In English, many things are named after a particular country – but have you ever wondered what those things are called in those countries?
- Then I set about it with such ferocity that in minutes it lay in pieces.
- Today for most they are a faded memory; yet at the time, the battle was bloody and fought with great ferocity.
- The largely unreported clashes that ensued were of exceptional ferocity.
- The ferocity of that effort almost reduced the woodwork to rubble.
- Never listen to those who warn that ferocity on our part reduces us to the level of the terrorist.
- An album that finally demonstrates that ferocity and intelligence coexist beautifully.
- Yet we do need some sort of violent metaphor to bring home the length, ferocity and success of the campaign.
- That night a wind-storm of unexpected ferocity gathered over the island.
- The ferocity of the seas and winds however, meant that the rescue was far from straightforward.
- The students' warning is loud and clear, but it has lost its former ferocity and urgency.
- Found in the third century BC, the crocodile was respected by the Egyptians for its power and ferocity.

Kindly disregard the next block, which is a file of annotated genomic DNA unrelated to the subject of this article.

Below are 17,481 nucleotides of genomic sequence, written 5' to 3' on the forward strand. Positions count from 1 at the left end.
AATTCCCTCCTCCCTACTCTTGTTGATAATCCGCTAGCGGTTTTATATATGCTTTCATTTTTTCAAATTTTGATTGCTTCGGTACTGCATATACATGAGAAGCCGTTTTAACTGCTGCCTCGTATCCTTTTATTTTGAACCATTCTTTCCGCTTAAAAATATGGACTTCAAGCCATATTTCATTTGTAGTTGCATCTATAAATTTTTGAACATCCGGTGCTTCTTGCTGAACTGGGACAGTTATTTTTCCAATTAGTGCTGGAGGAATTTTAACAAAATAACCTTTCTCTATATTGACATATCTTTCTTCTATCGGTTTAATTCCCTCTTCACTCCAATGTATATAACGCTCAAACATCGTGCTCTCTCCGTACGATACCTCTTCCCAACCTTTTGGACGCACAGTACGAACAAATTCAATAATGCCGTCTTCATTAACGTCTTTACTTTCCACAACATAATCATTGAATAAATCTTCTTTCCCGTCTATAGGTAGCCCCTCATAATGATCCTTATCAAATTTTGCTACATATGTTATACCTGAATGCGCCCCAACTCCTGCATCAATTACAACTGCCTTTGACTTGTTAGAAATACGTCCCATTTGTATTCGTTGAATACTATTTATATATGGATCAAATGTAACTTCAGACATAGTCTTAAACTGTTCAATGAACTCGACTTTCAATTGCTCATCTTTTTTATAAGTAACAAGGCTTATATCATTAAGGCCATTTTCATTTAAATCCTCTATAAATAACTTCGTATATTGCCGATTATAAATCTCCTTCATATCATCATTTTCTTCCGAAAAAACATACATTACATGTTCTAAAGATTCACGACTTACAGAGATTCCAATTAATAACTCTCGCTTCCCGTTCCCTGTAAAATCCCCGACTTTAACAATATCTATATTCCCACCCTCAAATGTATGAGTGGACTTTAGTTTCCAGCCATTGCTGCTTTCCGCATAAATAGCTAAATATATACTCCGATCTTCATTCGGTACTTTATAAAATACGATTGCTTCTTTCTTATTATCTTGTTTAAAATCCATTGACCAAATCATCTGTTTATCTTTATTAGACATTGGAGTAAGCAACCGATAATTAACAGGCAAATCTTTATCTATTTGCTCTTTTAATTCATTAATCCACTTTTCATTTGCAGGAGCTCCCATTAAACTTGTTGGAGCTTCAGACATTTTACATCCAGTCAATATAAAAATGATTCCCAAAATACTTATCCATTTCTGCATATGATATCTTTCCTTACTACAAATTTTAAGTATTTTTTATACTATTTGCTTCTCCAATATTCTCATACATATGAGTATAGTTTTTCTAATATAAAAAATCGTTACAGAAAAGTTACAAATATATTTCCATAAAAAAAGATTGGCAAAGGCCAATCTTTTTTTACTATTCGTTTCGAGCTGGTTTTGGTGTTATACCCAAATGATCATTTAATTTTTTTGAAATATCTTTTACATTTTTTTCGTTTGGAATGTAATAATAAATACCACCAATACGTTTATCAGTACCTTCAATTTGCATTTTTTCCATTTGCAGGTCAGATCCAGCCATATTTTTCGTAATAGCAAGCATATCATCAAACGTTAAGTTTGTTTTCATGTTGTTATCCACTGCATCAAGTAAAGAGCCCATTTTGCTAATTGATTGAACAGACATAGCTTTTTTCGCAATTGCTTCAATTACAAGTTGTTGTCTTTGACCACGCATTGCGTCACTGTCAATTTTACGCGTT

- Asked about why this issue was so close to her heart, the full ferocity of her anger really takes off.
- Any idea of separating the careers of prosecutor and judge was attacked with ferocity.
- The sheer ferocity of its will would appear to preclude compromise.
- All the way down from Glasgow there is a downpour of such ferocity that I fear for my life.
- And the frequency and ferocity of the current crop of storms is truly terrifying.
- This power, we learn, has been asserted with ferocity over the past five decades.
- Back then, his face had been firm and strong and his bright amber eyes had had a ferocity to them that could be intimidating but also very warm.
- Sandstorms are hardly novel in Beijing, but the sheer ferocity of these tempests was.
- They will fight with a ferocity, a determination, and a skill, that will astound us.
2(intensity)(of wind, sea) furia femenino(of temper, anger, debate) ferocidad femenino(of temper, anger, debate) violencia femenino
English has borrowed many of the following foreign expressions of parting, so you’ve probably encountered some of these ways to say goodbye in other languages.
Many words formed by the addition of the suffix –ster are now obsolete - which ones are due a resurgence?
As their breed names often attest, dogs are a truly international bunch. Let’s take a look at 12 different dog breed names and their backstories.